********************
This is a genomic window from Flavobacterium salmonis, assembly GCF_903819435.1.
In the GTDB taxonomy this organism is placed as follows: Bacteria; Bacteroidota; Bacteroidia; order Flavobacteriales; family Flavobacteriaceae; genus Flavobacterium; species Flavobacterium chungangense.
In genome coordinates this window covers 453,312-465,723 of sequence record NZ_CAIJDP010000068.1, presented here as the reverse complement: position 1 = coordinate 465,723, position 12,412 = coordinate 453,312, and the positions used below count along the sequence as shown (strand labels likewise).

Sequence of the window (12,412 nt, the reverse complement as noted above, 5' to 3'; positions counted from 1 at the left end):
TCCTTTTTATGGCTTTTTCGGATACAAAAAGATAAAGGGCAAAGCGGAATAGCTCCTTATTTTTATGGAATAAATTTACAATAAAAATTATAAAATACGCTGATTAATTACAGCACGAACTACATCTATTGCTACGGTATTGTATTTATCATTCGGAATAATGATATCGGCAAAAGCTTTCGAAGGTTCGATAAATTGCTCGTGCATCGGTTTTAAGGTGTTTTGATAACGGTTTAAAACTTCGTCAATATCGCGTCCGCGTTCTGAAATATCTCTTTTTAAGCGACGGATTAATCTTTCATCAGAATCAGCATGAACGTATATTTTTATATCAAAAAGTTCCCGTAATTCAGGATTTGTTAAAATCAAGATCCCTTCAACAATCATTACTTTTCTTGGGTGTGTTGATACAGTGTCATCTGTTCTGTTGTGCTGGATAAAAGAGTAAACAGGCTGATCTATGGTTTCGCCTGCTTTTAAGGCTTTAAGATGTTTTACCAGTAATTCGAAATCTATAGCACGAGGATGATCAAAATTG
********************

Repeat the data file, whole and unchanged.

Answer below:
This is a genomic window from Flavobacterium salmonis, assembly GCF_903819435.1.
In the GTDB taxonomy this organism is placed as follows: Bacteria; Bacteroidota; Bacteroidia; order Flavobacteriales; family Flavobacteriaceae; genus Flavobacterium; species Flavobacterium chungangense.
In genome coordinates this window covers 453,312-465,723 of sequence record NZ_CAIJDP010000068.1, presented here as the reverse complement: position 1 = coordinate 465,723, position 12,412 = coordinate 453,312, and the positions used below count along the sequence as shown (strand labels likewise).

Sequence of the window (12,412 nt, the reverse complement as noted above, 5' to 3'; positions counted from 1 at the left end):
TCCTTTTTATGGCTTTTTCGGATACAAAAAGATAAAGGGCAAAGCGGAATAGCTCCTTATTTTTATGGAATAAATTTACAATAAAAATTATAAAATACGCTGATTAATTACAGCACGAACTACATCTATTGCTACGGTATTGTATTTATCATTCGGAATAATGATATCGGCAAAAGCTTTCGAAGGTTCGATAAATTGCTCGTGCATCGGTTTTAAGGTGTTTTGATAACGGTTTAAAACTTCGTCAATATCGCGTCCGCGTTCTGAAATATCTCTTTTTAAGCGACGGATTAATCTTTCATCAGAATCAGCATGAACGTATATTTTTATATCAAAAAGTTCCCGTAATTCAGGATTTGTTAAAATCAAGATCCCTTCAACAATCATTACTTTTCTTGGGTGTGTTGATACAGTGTCATCTGTTCTGTTGTGCTGGATAAAAGAGTAAACAGGCTGATCTATGGTTTCGCCTGCTTTTAAGGCTTTAAGATGTTTTACCAGTAATTCGAAATCTATAGCACGAGGATGATCAAAATTG